How do distributions and losses that exceed basis impact an S corporation shareholder?

An S corporation shareholder took distributions from his business, guaranteed a business loan and co-signed a loan in 2020. How does this affect his basis?

March 30, 2021

Q: How does an S corporation shareholder treat distributions and losses that are more than basis? Is S corporation shareholder basis increased by a loan guarantee?

Merv owns a clothing and general store in our town. The store is an S corporation and he is the sole shareholder; he works regularly in the store as a salaried employee. In the early part of 2020, as he’s done in previous years, Merv also took cash distributions from the business. Business picked up in the fall but overall, the store sustained a loss for 2020.

The distributions and the loss are more than Merv’s basis. How much of the loss can he claim? Are the distributions taxable? Also, Merv gave his personal guarantee on a bank loan to purchase some new store fixtures. Does the guarantee increase his basis? If Merv lends money to the business in 2021 will that give him basis this year?

A: Reduce S corporation shareholder stock basis first by distributions and then by the loss, following an ordering rule. A loan guarantee does not create or increase S corporation shareholder debt basis.

To determine whether the distributions are taxable or how much of the business loss Merv can claim, Merv’s stock basis must be adjusted according to an ordering rule.

Ordering rule to adjust S corporation shareholder stock basis

Under the ordering rule, S corporation stock basis at the beginning of the year is:

  1. Increased for income items and excess depletion
  2. Decreased for distributions
  3. Decreased for non-deductible, non-capital expenses and depletion
  4. Decreased for items of loss and deduction

Given the business’s circumstances in 2020, Merv’s stock basis at the start of 2020 is first decreased by the distributions, also referred to as nondividend distributions. The loss is then applied against any remaining basis. If the distributions exceed basis, the excess is treated as capital gain.

Here are some illustrations.


Example 1. Suppose stock basis at the start of 2020 is $20,000, Merv takes distributions of $12,000, and the business sustains a $30,000 loss. Applying the ordering rule, basis is first reduced to $8,000 ($20,000 – $12,000). Basis is then reduced to $0 by $8,000 of the loss. That means Merv can claim an $8,000 operating loss in 2020. The remaining $22,000 loss ($30,000 – $8,000) is suspended until Merv has sufficient basis to apply against the loss in a future year.

Note that the basis limitation determines how much of the loss Merv can potentially claim, but not necessarily how much he can actually deduct in 2020. The deductible part of the loss will depend on his business income, including his salary.

The nondeductible loss, if any, is a net operating loss. The suspended part of the loss ($22,000) is not deductible until he has sufficient basis even if Merv has sufficient business income to absorb it.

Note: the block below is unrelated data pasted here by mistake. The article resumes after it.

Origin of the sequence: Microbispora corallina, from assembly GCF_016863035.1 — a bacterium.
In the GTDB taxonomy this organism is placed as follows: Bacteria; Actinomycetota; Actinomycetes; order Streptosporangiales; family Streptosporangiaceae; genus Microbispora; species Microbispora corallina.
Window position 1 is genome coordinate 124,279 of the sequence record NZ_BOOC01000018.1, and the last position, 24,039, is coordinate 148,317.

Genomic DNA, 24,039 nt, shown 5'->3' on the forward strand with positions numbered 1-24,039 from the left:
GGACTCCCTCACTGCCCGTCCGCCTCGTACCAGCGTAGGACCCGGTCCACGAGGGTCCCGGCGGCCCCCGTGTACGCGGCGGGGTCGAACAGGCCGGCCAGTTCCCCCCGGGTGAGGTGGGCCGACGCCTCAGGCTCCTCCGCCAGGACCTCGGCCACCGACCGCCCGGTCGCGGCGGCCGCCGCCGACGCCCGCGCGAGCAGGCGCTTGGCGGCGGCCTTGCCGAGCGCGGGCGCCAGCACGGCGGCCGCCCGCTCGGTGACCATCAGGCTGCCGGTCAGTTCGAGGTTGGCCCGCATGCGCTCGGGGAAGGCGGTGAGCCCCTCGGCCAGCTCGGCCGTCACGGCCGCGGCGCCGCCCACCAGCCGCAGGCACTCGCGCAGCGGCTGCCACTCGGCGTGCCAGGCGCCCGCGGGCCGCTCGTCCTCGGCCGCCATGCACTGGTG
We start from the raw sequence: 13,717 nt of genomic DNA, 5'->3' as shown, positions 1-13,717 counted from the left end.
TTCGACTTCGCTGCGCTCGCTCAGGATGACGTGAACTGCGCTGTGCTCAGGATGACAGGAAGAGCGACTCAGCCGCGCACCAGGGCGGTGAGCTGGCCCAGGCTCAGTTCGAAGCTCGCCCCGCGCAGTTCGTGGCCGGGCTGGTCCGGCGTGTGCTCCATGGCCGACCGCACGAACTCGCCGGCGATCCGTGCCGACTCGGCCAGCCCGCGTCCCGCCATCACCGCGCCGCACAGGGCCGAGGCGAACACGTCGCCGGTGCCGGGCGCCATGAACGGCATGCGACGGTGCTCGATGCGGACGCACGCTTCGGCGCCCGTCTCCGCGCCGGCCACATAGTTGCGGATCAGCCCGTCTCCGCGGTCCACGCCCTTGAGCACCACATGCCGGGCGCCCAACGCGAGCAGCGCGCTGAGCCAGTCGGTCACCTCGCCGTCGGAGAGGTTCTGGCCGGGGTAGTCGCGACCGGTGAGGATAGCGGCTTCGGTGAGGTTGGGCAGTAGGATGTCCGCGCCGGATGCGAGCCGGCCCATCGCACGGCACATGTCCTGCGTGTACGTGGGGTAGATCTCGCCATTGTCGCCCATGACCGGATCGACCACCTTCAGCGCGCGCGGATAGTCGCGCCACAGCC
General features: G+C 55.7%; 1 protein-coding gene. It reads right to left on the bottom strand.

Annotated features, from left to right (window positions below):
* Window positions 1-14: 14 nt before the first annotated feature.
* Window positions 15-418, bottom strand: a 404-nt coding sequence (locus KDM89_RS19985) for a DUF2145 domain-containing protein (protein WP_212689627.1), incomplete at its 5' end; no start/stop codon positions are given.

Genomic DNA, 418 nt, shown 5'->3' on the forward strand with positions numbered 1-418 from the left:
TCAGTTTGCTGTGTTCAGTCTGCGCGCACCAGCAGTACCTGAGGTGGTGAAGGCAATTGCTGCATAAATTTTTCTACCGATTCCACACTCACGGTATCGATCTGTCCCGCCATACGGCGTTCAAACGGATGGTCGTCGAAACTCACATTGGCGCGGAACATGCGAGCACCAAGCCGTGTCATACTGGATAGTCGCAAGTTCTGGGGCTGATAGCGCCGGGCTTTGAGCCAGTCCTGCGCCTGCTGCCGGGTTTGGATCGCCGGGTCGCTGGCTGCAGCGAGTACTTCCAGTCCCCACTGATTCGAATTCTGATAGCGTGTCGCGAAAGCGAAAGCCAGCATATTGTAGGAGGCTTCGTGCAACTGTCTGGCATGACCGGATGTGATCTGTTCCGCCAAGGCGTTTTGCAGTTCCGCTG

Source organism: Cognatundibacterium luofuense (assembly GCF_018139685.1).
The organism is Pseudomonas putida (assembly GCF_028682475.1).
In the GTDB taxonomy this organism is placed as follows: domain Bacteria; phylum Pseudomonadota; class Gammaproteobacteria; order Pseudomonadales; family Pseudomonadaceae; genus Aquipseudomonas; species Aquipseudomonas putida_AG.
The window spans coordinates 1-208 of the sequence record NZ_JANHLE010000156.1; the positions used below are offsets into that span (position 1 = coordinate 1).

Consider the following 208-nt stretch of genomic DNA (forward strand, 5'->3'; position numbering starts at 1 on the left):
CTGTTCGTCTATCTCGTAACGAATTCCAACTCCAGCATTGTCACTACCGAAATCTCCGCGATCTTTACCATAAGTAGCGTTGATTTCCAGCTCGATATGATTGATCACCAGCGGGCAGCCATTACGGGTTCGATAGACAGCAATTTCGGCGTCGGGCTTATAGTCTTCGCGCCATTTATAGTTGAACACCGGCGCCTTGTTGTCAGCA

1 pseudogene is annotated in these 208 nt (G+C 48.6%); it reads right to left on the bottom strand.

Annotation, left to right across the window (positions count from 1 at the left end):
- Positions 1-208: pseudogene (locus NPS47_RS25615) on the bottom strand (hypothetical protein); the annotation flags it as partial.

Example 2. What if Merv’s stock basis at the start of 2020 was only $10,000 instead of $20,000? In that case, only $10,000 of the distribution would be tax-free. The remaining $2,000 ($12,000 – $10,000) is taxable capital gain, which is reported on Form 8949 and Schedule D.

Also, since basis would be reduced to $0 before applying the loss, none of the 2020 loss could be claimed this year.

A loan guarantee does not increase S corporation shareholder basis

For an S corporation shareholder, unlike a partner in a partnership, personally guaranteeing or co-signing a loan does not increase basis. Thus, Merv’s guarantee of the loan to purchase store fixtures does not change his basis or permit him to deduct more of the loss.

Debt basis, also called loan basis, is created or increased only if the shareholder directly lends money to the corporation. A bona fide loan should have a written loan document which includes interest, an amortization schedule, etc. just as a loan from a lending institution would have.

If Merv does make a bona fide loan to the corporation in 2021 he will have debt basis. Also, although the loan guarantee does not increase basis, Merv’s debt basis would increase if he personally repays all or part of the business loan. After stock basis is adjusted in 2021, debt basis can be applied against any remaining suspended loss but not against nondividend distributions.

Owners of small businesses may frequently “lend” small amounts to their companies without a formal agreement or expectation of receiving any repayment of the loan. Such a “loan” would not likely be treated as a bona fide loan for debt basis purposes. Funds used for the business could be treated as capital contributions and increase stock basis.

See “How is an S corporation shareholder’s stock basis and debt basis determined?” and the worksheets for figuring shareholders’ stock and debt basis in the instructions to Schedule K-1 (Form 1120-S).

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